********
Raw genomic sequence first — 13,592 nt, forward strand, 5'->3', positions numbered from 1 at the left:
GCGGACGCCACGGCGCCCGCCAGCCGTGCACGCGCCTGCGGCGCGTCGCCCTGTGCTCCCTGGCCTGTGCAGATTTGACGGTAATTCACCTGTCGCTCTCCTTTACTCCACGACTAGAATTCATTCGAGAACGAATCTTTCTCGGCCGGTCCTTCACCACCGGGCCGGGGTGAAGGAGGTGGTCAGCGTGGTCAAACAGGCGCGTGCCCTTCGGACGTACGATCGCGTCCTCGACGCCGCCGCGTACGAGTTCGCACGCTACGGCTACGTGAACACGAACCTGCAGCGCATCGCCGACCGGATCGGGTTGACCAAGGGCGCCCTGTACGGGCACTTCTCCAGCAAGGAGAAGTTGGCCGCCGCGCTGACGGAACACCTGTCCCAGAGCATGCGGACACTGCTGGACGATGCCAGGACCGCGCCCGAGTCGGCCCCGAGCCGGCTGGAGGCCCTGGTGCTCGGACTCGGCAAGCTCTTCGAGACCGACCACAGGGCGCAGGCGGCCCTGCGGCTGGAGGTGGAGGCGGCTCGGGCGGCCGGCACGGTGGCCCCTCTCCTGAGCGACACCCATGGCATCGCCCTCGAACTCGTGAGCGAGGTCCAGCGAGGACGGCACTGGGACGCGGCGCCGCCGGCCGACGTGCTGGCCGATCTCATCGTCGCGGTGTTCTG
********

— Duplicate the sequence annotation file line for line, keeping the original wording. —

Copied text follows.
Raw genomic sequence first — 13,592 nt, forward strand, 5'->3', positions numbered from 1 at the left:
GCGGACGCCACGGCGCCCGCCAGCCGTGCACGCGCCTGCGGCGCGTCGCCCTGTGCTCCCTGGCCTGTGCAGATTTGACGGTAATTCACCTGTCGCTCTCCTTTACTCCACGACTAGAATTCATTCGAGAACGAATCTTTCTCGGCCGGTCCTTCACCACCGGGCCGGGGTGAAGGAGGTGGTCAGCGTGGTCAAACAGGCGCGTGCCCTTCGGACGTACGATCGCGTCCTCGACGCCGCCGCGTACGAGTTCGCACGCTACGGCTACGTGAACACGAACCTGCAGCGCATCGCCGACCGGATCGGGTTGACCAAGGGCGCCCTGTACGGGCACTTCTCCAGCAAGGAGAAGTTGGCCGCCGCGCTGACGGAACACCTGTCCCAGAGCATGCGGACACTGCTGGACGATGCCAGGACCGCGCCCGAGTCGGCCCCGAGCCGGCTGGAGGCCCTGGTGCTCGGACTCGGCAAGCTCTTCGAGACCGACCACAGGGCGCAGGCGGCCCTGCGGCTGGAGGTGGAGGCGGCTCGGGCGGCCGGCACGGTGGCCCCTCTCCTGAGCGACACCCATGGCATCGCCCTCGAACTCGTGAGCGAGGTCCAGCGAGGACGGCACTGGGACGCGGCGCCGCCGGCCGACGTGCTGGCCGATCTCATCGTCGCGGTGTTCTG